Actually, what Lehrer's critics have been doing is anything but reassuring ourselves with platitudes about the rigors of replication. Indeed, all of us who bothered to write about Lehrer's article spent considerable time pointing out how regression to the mean, publication bias, and a variety of other factors that could explain much of the decline effect. We spent a lot of effort trying to explain how it is unsurprising that initial promising results often appear less so as more and more scientists investigate a question, developing along the way better techniques and approaches to investigating the question and approaching it from different angles. We spent a lot of verbiage describing how it is not at all unsurprising that new drugs, which seem to work so well in early clinical trials, appear to lose efficacy as their indication is broadened beyond the homogeneous initial small groups of subjects to more patients whose characteristics are less tightly controlled. Indeed, one of the letter writers pointed this very fact out to Lehrer, but he chose not to address this point directly.
The decline effect is something any physician who does clinical research knows from experience (although he may not call it that) because he sees it so often. To Lehrer it seemed to be some sort of shocking revelation in clinical research. The expectation that randomized clinical trials can overestimate the efficacy of new drugs is the very reason why, after drugs are released, physicians sometimes carry out what are known as "pragmatic trials," which are designed to find out how effective a treatment is in everyday, real-world practice, where the conditions are not nearly as controlled and the patient populations not nearly as homogeneous as they are in randomized clinical trials. Efficacy results determined in pragmatic trials are virtually always less robust than what was measured in the original randomized clinical trials. Not that any of this stops Lehrer from simply repeating the same stuff about big pharma having incentives to shape the results of its science and clinical trials. We get it; we get it. Science is done by humans, and sometimes human biases and motivations other than scientific discovery influence thee humans who do science.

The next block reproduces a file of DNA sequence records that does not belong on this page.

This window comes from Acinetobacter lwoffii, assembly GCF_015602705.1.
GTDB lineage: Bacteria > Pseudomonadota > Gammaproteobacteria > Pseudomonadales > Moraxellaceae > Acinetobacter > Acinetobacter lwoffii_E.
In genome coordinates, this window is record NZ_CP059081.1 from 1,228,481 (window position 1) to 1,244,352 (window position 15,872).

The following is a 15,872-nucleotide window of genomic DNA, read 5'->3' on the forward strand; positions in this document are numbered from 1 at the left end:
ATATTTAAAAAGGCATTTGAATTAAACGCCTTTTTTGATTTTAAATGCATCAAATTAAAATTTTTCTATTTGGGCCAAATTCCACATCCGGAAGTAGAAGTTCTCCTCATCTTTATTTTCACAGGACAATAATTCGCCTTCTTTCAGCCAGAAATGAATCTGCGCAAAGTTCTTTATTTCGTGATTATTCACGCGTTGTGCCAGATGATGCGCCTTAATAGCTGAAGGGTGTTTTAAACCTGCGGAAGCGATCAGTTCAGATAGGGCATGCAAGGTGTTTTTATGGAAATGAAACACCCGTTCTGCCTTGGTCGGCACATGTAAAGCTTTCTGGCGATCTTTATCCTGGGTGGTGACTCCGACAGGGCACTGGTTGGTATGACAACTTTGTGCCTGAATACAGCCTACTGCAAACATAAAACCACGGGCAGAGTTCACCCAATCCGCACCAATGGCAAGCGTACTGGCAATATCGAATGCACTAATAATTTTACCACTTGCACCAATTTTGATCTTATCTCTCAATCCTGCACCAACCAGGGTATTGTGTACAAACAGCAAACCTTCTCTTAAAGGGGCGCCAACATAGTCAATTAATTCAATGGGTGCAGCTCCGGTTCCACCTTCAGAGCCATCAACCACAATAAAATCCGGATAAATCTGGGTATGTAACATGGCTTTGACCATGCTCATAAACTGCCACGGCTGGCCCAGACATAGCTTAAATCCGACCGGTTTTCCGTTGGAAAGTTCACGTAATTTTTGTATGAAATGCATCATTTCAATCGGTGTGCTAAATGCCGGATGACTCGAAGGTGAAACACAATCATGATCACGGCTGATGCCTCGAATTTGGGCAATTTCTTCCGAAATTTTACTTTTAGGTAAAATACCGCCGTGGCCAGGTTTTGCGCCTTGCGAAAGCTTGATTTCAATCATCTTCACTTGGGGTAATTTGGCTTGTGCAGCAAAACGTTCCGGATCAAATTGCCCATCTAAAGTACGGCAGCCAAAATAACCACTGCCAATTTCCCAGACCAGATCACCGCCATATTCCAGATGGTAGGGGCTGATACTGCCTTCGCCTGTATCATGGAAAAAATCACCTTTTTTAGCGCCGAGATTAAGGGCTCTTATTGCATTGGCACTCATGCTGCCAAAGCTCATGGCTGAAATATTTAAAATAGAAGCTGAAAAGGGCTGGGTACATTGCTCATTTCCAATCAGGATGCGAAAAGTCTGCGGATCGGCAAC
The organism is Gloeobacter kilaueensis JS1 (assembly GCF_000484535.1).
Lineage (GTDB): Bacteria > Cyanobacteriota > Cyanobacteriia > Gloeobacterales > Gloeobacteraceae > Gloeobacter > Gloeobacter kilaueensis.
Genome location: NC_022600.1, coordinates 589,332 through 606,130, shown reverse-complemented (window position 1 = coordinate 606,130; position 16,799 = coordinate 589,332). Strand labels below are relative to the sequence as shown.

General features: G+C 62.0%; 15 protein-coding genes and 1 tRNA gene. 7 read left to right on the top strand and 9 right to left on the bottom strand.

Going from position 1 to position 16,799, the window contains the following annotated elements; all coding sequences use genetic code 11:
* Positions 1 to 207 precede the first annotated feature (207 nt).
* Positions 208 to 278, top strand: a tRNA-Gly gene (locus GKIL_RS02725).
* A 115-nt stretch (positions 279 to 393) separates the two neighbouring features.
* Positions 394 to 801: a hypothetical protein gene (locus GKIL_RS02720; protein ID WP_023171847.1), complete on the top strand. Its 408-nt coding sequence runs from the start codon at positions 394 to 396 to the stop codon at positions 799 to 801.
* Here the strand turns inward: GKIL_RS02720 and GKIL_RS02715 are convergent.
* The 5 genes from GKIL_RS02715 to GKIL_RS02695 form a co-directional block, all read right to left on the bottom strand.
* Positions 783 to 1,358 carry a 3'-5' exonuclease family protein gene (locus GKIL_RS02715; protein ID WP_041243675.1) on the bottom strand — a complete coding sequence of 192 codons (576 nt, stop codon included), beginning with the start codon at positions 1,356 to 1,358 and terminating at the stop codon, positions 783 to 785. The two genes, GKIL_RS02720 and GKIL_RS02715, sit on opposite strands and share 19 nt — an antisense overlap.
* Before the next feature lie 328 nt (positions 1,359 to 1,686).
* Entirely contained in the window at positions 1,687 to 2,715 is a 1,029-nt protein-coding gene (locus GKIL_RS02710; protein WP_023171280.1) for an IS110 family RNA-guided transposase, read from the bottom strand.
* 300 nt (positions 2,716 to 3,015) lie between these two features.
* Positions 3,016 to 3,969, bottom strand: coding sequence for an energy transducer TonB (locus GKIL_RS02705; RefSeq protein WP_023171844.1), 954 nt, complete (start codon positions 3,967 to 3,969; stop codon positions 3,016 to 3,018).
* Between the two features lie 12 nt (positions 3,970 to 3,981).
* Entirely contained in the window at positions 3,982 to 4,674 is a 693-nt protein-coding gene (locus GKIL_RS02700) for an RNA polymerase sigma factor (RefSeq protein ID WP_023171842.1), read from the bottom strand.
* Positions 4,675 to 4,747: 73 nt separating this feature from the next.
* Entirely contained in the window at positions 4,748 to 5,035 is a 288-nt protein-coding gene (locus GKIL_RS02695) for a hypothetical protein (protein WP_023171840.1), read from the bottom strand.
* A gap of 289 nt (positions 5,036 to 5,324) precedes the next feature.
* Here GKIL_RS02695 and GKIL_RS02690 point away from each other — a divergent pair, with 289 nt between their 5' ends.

He continues with:
More importantly, after discussing the decline effect and impugning the reliability of science, Lehrer still can't seem to give a coherent explanation as to why AGW and evolution are such reliable, well-founded scientific theories compared to what he seems to perceive as the unreliability of the rest of science. Worse, he hasn't addressed many of the more cogent criticisms of his work, in particular the numerous attempts to explain to him why it is not at all remarkable that second generation antipsychotics have not proven to be as effective as initial results suggested or why it is not particularly surprising or disturbing that fluctuating asymmetry never panned out. Lehrer had a great opportunity to explain why making scientific conclusions is so difficult and why all scientific knowledge is provisional. Those points are in his articles on the decline effect, but they're buried in the surrounding implication that the decline effect is mysterious. Then in the last paragraph of his response to critics Lehrer has the chutzpah to declare that "there is nothing inherently mysterious about why the scientific process occasionally fails or the decline effect occurs."